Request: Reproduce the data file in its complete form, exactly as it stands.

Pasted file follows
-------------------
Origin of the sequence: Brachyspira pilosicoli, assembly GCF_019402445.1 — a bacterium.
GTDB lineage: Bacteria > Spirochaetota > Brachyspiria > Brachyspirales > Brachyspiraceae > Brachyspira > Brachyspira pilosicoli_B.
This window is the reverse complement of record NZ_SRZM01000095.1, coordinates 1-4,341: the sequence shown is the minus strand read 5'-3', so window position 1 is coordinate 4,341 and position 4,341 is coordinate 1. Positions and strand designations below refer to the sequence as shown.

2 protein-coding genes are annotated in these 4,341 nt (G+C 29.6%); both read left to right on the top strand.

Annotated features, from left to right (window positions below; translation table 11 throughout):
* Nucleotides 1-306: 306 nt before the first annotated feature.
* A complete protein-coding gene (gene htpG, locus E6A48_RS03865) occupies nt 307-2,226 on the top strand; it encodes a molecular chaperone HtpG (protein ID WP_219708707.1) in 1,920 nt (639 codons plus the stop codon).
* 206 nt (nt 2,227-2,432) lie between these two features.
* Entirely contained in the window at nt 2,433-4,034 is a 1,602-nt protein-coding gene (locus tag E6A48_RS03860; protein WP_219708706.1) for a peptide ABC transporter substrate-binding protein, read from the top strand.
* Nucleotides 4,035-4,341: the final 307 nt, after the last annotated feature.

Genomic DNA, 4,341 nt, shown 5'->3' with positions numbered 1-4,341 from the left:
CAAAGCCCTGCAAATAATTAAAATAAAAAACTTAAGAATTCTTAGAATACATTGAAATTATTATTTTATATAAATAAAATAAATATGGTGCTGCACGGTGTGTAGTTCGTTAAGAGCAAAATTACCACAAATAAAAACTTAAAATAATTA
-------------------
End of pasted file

Origin of the sequence: Brachyspira pilosicoli, assembly GCF_019402445.1 — a bacterium.
GTDB lineage: Bacteria > Spirochaetota > Brachyspiria > Brachyspirales > Brachyspiraceae > Brachyspira > Brachyspira pilosicoli_B.
This window is the reverse complement of record NZ_SRZM01000095.1, coordinates 1-4,341: the sequence shown is the minus strand read 5'-3', so window position 1 is coordinate 4,341 and position 4,341 is coordinate 1. Positions and strand designations below refer to the sequence as shown.

2 protein-coding genes are annotated in these 4,341 nt (G+C 29.6%); both read left to right on the top strand.

Annotated features, from left to right (window positions below; translation table 11 throughout):
* Nucleotides 1-306: 306 nt before the first annotated feature.
* A complete protein-coding gene (gene htpG, locus E6A48_RS03865) occupies nt 307-2,226 on the top strand; it encodes a molecular chaperone HtpG (protein ID WP_219708707.1) in 1,920 nt (639 codons plus the stop codon).
* 206 nt (nt 2,227-2,432) lie between these two features.
* Entirely contained in the window at nt 2,433-4,034 is a 1,602-nt protein-coding gene (locus tag E6A48_RS03860; protein WP_219708706.1) for a peptide ABC transporter substrate-binding protein, read from the top strand.
* Nucleotides 4,035-4,341: the final 307 nt, after the last annotated feature.

Genomic DNA, 4,341 nt, shown 5'->3' with positions numbered 1-4,341 from the left:
CAAAGCCCTGCAAATAATTAAAATAAAAAACTTAAGAATTCTTAGAATACATTGAAATTATTATTTTATATAAATAAAATAAATATGGTGCTGCACGGTGTGTAGTTCGTTAAGAGCAAAATTACCACAAATAAAAACTTAAAATAATTA